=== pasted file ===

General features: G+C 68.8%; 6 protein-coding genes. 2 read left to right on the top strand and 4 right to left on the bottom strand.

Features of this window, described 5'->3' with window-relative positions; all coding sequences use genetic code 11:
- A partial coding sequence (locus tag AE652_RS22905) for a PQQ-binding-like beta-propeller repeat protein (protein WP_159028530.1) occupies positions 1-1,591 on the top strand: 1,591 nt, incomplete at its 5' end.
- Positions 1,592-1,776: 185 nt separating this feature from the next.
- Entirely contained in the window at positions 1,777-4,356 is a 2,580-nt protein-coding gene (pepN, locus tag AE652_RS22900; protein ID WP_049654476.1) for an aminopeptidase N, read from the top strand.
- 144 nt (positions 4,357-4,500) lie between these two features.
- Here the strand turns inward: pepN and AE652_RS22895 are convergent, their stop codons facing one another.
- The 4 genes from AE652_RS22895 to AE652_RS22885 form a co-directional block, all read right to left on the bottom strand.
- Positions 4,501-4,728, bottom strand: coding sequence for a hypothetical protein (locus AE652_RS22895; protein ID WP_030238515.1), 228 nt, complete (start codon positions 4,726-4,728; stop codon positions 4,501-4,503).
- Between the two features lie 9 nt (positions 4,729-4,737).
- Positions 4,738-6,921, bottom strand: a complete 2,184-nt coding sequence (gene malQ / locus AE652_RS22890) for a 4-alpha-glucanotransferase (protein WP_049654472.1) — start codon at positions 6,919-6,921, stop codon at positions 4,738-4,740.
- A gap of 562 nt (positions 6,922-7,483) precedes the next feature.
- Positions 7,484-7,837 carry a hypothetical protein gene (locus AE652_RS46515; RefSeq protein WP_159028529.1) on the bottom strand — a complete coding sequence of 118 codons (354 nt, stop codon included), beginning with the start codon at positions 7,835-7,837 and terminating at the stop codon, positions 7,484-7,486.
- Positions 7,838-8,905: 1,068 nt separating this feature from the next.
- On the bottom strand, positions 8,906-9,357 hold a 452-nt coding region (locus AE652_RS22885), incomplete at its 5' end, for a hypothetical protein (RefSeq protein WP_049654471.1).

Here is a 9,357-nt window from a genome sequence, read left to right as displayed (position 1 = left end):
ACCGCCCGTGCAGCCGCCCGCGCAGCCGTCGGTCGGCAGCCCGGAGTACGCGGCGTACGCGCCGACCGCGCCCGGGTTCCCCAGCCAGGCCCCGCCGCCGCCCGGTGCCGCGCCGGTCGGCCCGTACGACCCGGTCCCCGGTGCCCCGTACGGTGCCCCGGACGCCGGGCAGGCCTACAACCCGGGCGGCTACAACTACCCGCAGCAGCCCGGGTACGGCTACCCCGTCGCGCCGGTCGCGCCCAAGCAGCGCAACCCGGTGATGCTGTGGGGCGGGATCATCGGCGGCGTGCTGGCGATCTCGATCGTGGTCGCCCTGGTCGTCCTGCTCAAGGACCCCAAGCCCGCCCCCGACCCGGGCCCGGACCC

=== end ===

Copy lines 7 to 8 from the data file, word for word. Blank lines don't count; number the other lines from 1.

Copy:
- Here the strand turns inward: pepN and AE652_RS22895 are convergent, their stop codons facing one another.
- The 4 genes from AE652_RS22895 to AE652_RS22885 form a co-directional block, all read right to left on the bottom strand.